Dating back more than a thousand years, Poland’s history is one of periods of stability and prosperity followed by catastrophe and remarkable survival. These days it is a model of progress, with a booming economy and thriving tourism scene. Hot spots like Krakow draw the biggest crowds but Poland’s natural beauty, complete with vast forests and lakes, is equally as enticing.
If you’re visiting for an outdoor adventure or to get to know rural Poland, then spring is the perfect time to visit. Days are bright and the wild flowers in bloom, showing off the country at its natural best.
Summer is high tourism season along the northern Baltic coast, when the resorts throng with people.
Fall maybe the best time to fly if you want a full spread of the country’s attractions. The cultural seasons kick off in the cities and rich colors dominate the forests. As it’s after high season, it also means flights and accommodation prices can be lower. However, cities like Krakow and Gdansk are very popular city break destinations throughout the year so avoid weekends for lower air fares.
You can refine your flight search by carrier, departure and arrival time, or number of stops using the filter menu on the left side of the page.
Some of Poland’s larger cities have multiple airports so it may be cheaper to fly to one over another. To see if you can save, select the ‘Nearby airports’ button underneath the search bar.
As many of Poland’s cities are increasingly popular city break destinations, it may also be cheaper to avoid flying around weekends. If you don’t have set dates for travel you can click the ‘Show flexible dates’ button above your search results to see other cheap flights to Poland.
Poland’s largest and busiest airport, Chopin handles about 40% of all the air traffic coming in and out of the country. There are approximately 300 scheduled flights every day, connecting the city to a global network of destinations, serving around 16 million passengers annually.
Located around seven miles from the city, Krakow Airport sees around six million people a year pass through its doors, mostly on their way to visit the city and surrounding attractions. It is the second busiest air hub in the country and has seen a large amount of development in recent years.
Named after former shipyard worker, Lech Walesa helped to bring down communism and later became Poland’s president, the airport serves the port city of Gdansk. Around 4.6 million passengers a year fly in and out.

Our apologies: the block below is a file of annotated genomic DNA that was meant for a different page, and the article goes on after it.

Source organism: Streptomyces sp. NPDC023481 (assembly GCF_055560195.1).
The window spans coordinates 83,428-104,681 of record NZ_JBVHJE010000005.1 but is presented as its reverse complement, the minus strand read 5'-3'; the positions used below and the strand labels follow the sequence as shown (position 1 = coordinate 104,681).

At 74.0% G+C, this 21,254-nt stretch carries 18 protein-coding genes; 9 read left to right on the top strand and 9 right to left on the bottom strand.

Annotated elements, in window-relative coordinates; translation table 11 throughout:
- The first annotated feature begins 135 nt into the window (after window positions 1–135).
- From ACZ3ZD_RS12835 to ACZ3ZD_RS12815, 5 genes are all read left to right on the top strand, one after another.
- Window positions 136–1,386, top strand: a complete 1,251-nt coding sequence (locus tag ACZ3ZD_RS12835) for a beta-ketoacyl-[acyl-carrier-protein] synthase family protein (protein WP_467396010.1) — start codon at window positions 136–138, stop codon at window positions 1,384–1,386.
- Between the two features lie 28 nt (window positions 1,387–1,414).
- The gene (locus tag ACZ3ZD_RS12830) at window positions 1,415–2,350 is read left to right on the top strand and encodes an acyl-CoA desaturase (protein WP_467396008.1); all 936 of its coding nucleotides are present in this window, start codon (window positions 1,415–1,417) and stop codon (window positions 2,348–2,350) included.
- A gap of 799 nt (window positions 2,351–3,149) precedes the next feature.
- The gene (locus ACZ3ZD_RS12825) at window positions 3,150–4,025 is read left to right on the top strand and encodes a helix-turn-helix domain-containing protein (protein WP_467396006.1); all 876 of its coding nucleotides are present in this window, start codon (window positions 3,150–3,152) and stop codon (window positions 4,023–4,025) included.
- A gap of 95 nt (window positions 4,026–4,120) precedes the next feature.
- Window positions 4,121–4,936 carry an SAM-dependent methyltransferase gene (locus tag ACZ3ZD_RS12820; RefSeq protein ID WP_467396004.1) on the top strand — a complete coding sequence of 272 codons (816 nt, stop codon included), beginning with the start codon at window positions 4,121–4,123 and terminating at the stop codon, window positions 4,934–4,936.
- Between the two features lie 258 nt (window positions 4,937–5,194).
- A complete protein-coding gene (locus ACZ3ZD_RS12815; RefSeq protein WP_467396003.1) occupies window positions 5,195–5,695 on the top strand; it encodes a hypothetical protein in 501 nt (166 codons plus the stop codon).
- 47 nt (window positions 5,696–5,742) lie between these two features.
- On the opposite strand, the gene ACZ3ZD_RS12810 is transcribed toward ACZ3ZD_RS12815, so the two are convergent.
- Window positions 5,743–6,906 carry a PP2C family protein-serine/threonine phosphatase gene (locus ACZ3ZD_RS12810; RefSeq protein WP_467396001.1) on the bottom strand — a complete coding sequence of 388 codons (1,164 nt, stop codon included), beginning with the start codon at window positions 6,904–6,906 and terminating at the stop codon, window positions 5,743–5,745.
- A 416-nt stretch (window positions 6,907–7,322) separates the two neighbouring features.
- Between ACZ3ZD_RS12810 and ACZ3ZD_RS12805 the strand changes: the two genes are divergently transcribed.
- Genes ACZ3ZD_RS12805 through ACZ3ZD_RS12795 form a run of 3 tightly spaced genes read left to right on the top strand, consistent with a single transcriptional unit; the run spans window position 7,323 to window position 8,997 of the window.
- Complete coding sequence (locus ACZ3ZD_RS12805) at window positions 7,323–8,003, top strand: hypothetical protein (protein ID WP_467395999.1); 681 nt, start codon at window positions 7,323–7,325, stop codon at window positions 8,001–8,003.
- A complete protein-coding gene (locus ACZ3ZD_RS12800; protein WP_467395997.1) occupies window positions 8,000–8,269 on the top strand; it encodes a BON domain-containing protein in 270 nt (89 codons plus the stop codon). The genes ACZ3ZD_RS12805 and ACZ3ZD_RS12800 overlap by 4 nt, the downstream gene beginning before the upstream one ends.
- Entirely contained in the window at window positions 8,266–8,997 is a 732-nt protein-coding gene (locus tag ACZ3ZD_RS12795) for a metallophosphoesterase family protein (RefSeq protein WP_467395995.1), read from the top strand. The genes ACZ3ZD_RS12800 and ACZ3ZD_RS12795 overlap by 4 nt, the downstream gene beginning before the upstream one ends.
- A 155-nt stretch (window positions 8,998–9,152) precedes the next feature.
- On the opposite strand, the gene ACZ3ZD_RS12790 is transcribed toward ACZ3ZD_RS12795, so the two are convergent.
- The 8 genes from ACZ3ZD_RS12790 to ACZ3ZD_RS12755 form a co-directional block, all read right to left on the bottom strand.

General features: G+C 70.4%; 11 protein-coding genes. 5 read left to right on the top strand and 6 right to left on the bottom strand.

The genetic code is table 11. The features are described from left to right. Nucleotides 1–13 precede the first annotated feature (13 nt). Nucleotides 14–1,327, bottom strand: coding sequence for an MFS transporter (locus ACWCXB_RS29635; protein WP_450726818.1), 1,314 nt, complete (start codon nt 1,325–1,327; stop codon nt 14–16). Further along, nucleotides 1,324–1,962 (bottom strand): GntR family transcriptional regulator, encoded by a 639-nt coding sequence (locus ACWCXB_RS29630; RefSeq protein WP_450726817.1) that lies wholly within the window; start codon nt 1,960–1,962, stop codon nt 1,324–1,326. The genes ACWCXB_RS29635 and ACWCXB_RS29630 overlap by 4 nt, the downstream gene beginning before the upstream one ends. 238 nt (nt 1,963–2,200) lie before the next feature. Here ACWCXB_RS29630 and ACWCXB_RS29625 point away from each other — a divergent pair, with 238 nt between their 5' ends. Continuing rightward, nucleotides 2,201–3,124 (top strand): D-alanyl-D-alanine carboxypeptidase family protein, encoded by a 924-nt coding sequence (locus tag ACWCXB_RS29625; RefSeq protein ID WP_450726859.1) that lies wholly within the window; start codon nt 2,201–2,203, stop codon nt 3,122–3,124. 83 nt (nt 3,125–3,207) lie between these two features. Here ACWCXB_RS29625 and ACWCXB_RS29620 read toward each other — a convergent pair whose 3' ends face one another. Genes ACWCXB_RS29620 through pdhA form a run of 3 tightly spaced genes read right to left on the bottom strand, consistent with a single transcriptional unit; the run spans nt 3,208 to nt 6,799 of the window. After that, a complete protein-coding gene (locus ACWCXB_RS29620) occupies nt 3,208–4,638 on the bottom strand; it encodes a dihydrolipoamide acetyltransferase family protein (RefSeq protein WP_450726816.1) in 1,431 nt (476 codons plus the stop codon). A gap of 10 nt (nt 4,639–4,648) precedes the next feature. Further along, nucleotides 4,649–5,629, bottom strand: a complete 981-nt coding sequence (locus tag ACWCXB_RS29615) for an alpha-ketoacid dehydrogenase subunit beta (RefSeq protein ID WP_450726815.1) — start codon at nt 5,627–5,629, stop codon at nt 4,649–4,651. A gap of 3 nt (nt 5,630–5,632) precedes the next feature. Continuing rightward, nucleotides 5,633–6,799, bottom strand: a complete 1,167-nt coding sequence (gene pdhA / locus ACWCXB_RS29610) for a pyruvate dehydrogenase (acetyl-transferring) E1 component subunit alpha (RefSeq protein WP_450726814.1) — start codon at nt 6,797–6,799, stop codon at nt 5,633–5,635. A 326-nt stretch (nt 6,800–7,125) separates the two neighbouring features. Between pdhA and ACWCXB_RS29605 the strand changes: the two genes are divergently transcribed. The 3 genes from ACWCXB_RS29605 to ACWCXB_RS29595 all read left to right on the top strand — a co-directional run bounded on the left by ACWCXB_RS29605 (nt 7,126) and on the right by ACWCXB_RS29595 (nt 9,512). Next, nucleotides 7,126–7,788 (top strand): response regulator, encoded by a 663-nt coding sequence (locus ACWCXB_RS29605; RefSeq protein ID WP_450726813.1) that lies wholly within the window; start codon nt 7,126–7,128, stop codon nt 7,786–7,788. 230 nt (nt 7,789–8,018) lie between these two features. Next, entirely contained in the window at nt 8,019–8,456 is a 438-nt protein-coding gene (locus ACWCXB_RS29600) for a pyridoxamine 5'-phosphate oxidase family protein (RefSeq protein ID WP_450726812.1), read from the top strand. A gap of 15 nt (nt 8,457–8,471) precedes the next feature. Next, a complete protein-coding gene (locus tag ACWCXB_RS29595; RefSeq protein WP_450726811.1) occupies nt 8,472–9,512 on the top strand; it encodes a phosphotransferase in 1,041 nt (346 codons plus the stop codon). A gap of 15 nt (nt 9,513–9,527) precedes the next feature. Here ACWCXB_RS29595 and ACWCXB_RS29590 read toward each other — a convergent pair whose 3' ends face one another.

Numerous international carriers run regular cheap services to a range of Poland’s airports.
Poland’s national carrier LOT has daily domestic flights around many of Poland’s major cities, making it a quick and easy way to see more of the country.
The train network has seen vast improvements in recent years, with most cities linked by modern, comfortable and high-speed services. However, the upgrades haven’t reached every line so for some regional journeys, expect trains that have barely been upgraded since the communist days.
Poland has a well-developed network of private bus routes, which in many cases are cheaper and faster than train travel. The road network, like the trains, has been much improved since the turn of the millennium and driving is now safe and relatively straightforward.
Perhaps the jewel in Poland’s crown, this southern city was locked away behind the Iron Curtain and little known in the west. When communism fell, the city opened its doors to millions of visitors, who discovered cobbled streets and elegant colorful buildings. It’s also worth taking the tram out to Nova Huta, built as a socialist utopia and still home to more than 200,000 people.
Due to the events of WWII, Warsaw may not have the beauty and charm of Krakow but it is still a bustling and exciting city. A young and artistic crowd are turning it into a hip place to be, making use of run down areas to spark urban regeneration.
This busy industrial port also houses an elegant old town complete with ornate tall buildings. The city’s recent history is fascinating, being the place where the Solidarity movement started leading to the downfall of communism.
As it forms part of the Schengen Agreement, US citizens may enter Poland for a period of up to 90 days.